Elliston Park - October 19, 2014

Elliston Park – October 19, 2014

With two groups meeting at the same time, my group headed clockwise around the lake, while the other group led by Tony Timmons, headed counter-clockwise. Each group reaped some benefits from that, as some of the birds moved away from us and toward them, and vice versa. There were hundreds of ducks on the lake itself, and hundreds more flying over and flying south for the season. There were a good number of Lesser Scaup, both male and female plumaged birds, which are always nice to see on migration.

male Lesser Scaup Pentax K-5 + Sigma 150-500@500mm 1/800sec., ƒ/6.3, ISO 3200

male Lesser Scaup – non-breeding plumage
Pentax K-5 + Sigma 150-500@500mm
1/800sec., ƒ/6.3, ISO 3200

Circling the edges of the lake were dozens of Bonaparte’s Gulls. These black-headed gulls (during breeding season) are found further north, breeding in the upper branches of large spruce and pine trees, unlike Alberta’s other black-headed gull species, the Franklin’s Gull, which are colonial nesters throughout the prairies. In their non-breeding plumage, Bonaparte’s Gulls are striking in their pale whites and grays, with their signature black “ear” spots.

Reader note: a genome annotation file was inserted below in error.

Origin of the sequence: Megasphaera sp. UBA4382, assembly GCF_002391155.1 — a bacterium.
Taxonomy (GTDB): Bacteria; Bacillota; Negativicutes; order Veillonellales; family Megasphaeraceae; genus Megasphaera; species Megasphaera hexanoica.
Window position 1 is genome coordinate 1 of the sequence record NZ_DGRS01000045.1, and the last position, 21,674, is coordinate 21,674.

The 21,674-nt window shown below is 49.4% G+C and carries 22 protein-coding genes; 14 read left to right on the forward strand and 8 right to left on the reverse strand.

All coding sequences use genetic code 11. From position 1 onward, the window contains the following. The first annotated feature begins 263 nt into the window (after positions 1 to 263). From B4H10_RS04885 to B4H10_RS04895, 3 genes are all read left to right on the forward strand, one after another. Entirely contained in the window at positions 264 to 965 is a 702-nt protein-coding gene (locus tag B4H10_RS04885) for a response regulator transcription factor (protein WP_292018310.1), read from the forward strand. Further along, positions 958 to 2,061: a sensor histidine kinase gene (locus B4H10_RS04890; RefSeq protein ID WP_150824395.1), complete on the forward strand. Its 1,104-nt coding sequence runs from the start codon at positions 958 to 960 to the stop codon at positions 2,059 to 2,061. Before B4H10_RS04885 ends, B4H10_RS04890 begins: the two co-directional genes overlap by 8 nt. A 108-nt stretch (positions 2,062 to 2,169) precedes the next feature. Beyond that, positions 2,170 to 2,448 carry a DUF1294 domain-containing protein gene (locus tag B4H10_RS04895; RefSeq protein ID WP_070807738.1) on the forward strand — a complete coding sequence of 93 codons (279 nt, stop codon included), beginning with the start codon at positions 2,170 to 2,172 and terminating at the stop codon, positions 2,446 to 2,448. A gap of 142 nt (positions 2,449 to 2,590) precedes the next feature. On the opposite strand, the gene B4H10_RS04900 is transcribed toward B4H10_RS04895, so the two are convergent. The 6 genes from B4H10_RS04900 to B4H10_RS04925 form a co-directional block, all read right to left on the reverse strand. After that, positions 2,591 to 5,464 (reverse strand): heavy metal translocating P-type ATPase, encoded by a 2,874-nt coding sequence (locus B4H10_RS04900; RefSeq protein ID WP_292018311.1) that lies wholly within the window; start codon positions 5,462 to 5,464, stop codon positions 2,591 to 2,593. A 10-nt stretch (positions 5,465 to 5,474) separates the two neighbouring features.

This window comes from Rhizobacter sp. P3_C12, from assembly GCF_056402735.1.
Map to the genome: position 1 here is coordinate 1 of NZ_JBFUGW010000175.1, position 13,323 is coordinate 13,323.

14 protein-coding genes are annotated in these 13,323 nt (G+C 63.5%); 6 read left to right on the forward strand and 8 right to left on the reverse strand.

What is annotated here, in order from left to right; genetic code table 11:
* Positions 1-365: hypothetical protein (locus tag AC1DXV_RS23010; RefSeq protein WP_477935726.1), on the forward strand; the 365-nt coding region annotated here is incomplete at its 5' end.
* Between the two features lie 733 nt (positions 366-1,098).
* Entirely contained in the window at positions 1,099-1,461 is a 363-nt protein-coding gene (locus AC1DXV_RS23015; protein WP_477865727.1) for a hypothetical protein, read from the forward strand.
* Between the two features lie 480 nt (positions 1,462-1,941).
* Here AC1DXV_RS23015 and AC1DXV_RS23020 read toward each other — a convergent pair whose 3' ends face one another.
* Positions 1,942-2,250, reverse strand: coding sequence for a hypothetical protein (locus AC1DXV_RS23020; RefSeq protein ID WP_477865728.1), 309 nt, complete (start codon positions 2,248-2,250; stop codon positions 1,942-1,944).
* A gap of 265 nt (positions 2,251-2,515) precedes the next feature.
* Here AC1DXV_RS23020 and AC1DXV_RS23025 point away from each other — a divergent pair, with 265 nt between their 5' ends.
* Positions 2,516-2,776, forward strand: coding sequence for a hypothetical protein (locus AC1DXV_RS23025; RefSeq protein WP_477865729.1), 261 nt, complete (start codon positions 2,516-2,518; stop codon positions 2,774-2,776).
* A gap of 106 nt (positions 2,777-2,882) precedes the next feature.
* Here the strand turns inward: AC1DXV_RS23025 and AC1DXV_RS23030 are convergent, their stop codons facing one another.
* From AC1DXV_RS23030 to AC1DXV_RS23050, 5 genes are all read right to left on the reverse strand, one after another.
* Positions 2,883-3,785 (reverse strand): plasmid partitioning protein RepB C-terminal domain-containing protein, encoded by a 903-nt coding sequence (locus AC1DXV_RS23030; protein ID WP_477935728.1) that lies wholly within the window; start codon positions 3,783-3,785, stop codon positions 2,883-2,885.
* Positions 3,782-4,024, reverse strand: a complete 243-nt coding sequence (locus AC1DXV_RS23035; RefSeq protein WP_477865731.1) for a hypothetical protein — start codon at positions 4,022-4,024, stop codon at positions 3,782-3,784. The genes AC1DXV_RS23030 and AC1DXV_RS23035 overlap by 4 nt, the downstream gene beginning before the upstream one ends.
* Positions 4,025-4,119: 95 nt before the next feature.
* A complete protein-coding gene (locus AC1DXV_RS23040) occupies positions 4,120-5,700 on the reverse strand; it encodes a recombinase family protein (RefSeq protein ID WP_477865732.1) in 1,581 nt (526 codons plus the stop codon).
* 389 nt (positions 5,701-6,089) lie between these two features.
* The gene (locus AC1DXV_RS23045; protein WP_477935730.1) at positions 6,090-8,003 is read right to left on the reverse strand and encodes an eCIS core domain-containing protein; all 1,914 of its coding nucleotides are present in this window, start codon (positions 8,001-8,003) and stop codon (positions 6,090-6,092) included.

Bonaparte's Gull - non-breeding plumage Pentax K-5 + Sigma 150-500@500mm 1/1000sec., ƒ/6.3, ISO 400

Bonaparte’s Gull – non-breeding plumage
Pentax K-5 + Sigma 150-500@500mm
1/1000sec., ƒ/6.3, ISO 400

Bonaparte's Gull - non-breeding plumage Pentax K-5 + Sigma 150-500@500mm 1/800sec., ƒ/6.3, ISO 2000

Bonaparte’s Gull – non-breeding plumage
Pentax K-5 + Sigma 150-500@500mm
1/800sec., ƒ/6.3, ISO 2000

While there were over thirty Hooded Mergansers on the lake, there were also quite a few female Common Mergansers in amongst them. This particular girl was a little bit shy from one of the many off-leash dogs running the shores of the lake that day.

female Common Merganser Pentax K-5 + Sigma 150-500@500mm 1/800sec., ƒ/6.3, ISO 2500

female Common Merganser